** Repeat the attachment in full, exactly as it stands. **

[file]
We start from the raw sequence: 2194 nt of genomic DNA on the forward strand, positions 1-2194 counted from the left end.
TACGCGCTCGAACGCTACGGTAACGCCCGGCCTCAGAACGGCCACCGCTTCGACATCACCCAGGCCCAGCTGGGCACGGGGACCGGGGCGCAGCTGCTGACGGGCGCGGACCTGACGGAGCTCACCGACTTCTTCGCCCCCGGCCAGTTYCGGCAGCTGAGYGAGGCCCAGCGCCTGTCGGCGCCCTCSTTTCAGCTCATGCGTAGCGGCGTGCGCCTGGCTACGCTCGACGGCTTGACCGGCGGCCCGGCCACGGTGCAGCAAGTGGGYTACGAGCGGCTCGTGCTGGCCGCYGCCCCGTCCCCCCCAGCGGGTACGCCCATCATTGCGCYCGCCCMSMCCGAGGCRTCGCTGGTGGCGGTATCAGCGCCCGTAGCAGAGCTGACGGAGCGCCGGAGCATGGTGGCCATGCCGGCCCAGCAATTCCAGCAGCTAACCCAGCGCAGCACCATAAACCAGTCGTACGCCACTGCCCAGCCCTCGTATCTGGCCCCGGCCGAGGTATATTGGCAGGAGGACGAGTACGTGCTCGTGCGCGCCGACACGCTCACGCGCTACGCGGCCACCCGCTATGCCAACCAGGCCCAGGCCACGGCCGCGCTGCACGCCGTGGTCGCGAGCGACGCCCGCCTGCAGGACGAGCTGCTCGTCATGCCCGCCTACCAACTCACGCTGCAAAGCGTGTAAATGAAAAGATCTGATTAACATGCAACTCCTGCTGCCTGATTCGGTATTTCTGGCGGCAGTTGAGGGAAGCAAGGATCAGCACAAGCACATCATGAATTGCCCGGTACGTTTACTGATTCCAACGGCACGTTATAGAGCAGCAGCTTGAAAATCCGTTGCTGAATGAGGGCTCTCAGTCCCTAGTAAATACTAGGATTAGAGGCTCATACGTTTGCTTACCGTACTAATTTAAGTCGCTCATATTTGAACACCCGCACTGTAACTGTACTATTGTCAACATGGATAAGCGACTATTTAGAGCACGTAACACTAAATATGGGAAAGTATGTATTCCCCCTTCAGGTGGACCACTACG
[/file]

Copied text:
We start from the raw sequence: 2194 nt of genomic DNA on the forward strand, positions 1-2194 counted from the left end.
TACGCGCTCGAACGCTACGGTAACGCCCGGCCTCAGAACGGCCACCGCTTCGACATCACCCAGGCCCAGCTGGGCACGGGGACCGGGGCGCAGCTGCTGACGGGCGCGGACCTGACGGAGCTCACCGACTTCTTCGCCCCCGGCCAGTTYCGGCAGCTGAGYGAGGCCCAGCGCCTGTCGGCGCCCTCSTTTCAGCTCATGCGTAGCGGCGTGCGCCTGGCTACGCTCGACGGCTTGACCGGCGGCCCGGCCACGGTGCAGCAAGTGGGYTACGAGCGGCTCGTGCTGGCCGCYGCCCCGTCCCCCCCAGCGGGTACGCCCATCATTGCGCYCGCCCMSMCCGAGGCRTCGCTGGTGGCGGTATCAGCGCCCGTAGCAGAGCTGACGGAGCGCCGGAGCATGGTGGCCATGCCGGCCCAGCAATTCCAGCAGCTAACCCAGCGCAGCACCATAAACCAGTCGTACGCCACTGCCCAGCCCTCGTATCTGGCCCCGGCCGAGGTATATTGGCAGGAGGACGAGTACGTGCTCGTGCGCGCCGACACGCTCACGCGCTACGCGGCCACCCGCTATGCCAACCAGGCCCAGGCCACGGCCGCGCTGCACGCCGTGGTCGCGAGCGACGCCCGCCTGCAGGACGAGCTGCTCGTCATGCCCGCCTACCAACTCACGCTGCAAAGCGTGTAAATGAAAAGATCTGATTAACATGCAACTCCTGCTGCCTGATTCGGTATTTCTGGCGGCAGTTGAGGGAAGCAAGGATCAGCACAAGCACATCATGAATTGCCCGGTACGTTTACTGATTCCAACGGCACGTTATAGAGCAGCAGCTTGAAAATCCGTTGCTGAATGAGGGCTCTCAGTCCCTAGTAAATACTAGGATTAGAGGCTCATACGTTTGCTTACCGTACTAATTTAAGTCGCTCATATTTGAACACCCGCACTGTAACTGTACTATTGTCAACATGGATAAGCGACTATTTAGAGCACGTAACACTAAATATGGGAAAGTATGTATTCCCCCTTCAGGTGGACCACTACG